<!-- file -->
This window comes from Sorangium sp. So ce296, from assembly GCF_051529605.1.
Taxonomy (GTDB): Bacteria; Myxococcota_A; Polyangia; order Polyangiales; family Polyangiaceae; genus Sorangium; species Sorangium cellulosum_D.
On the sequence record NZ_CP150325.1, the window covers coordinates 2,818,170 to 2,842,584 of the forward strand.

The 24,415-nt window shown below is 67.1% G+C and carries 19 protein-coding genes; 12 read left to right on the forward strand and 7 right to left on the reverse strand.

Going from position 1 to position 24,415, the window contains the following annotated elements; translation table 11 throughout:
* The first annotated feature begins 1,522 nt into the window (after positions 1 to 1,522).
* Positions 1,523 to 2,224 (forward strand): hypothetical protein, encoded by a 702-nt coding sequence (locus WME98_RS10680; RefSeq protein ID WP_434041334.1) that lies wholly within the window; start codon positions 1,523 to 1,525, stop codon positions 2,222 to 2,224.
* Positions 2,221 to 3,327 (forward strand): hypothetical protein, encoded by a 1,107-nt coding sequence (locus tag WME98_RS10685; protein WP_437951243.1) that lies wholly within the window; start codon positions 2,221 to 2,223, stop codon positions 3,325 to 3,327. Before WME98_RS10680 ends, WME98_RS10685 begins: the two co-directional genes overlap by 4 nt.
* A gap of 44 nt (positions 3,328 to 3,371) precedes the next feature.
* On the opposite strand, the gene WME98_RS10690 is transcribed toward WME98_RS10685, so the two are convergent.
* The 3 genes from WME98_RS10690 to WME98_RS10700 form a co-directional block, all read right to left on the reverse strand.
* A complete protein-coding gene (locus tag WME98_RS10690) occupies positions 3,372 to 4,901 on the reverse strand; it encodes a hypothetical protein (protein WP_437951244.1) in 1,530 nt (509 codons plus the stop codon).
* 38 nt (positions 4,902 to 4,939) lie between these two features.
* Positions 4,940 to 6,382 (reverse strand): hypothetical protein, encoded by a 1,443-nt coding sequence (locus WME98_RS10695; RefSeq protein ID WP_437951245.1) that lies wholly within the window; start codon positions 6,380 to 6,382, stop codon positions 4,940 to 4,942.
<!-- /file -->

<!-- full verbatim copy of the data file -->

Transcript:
This window comes from Sorangium sp. So ce296, from assembly GCF_051529605.1.
Taxonomy (GTDB): Bacteria; Myxococcota_A; Polyangia; order Polyangiales; family Polyangiaceae; genus Sorangium; species Sorangium cellulosum_D.
On the sequence record NZ_CP150325.1, the window covers coordinates 2,818,170 to 2,842,584 of the forward strand.

The 24,415-nt window shown below is 67.1% G+C and carries 19 protein-coding genes; 12 read left to right on the forward strand and 7 right to left on the reverse strand.

Going from position 1 to position 24,415, the window contains the following annotated elements; translation table 11 throughout:
* The first annotated feature begins 1,522 nt into the window (after positions 1 to 1,522).
* Positions 1,523 to 2,224 (forward strand): hypothetical protein, encoded by a 702-nt coding sequence (locus WME98_RS10680; RefSeq protein ID WP_434041334.1) that lies wholly within the window; start codon positions 1,523 to 1,525, stop codon positions 2,222 to 2,224.
* Positions 2,221 to 3,327 (forward strand): hypothetical protein, encoded by a 1,107-nt coding sequence (locus tag WME98_RS10685; protein WP_437951243.1) that lies wholly within the window; start codon positions 2,221 to 2,223, stop codon positions 3,325 to 3,327. Before WME98_RS10680 ends, WME98_RS10685 begins: the two co-directional genes overlap by 4 nt.
* A gap of 44 nt (positions 3,328 to 3,371) precedes the next feature.
* On the opposite strand, the gene WME98_RS10690 is transcribed toward WME98_RS10685, so the two are convergent.
* The 3 genes from WME98_RS10690 to WME98_RS10700 form a co-directional block, all read right to left on the reverse strand.
* A complete protein-coding gene (locus tag WME98_RS10690) occupies positions 3,372 to 4,901 on the reverse strand; it encodes a hypothetical protein (protein WP_437951244.1) in 1,530 nt (509 codons plus the stop codon).
* 38 nt (positions 4,902 to 4,939) lie between these two features.
* Positions 4,940 to 6,382 (reverse strand): hypothetical protein, encoded by a 1,443-nt coding sequence (locus WME98_RS10695; RefSeq protein ID WP_437951245.1) that lies wholly within the window; start codon positions 6,380 to 6,382, stop codon positions 4,940 to 4,942.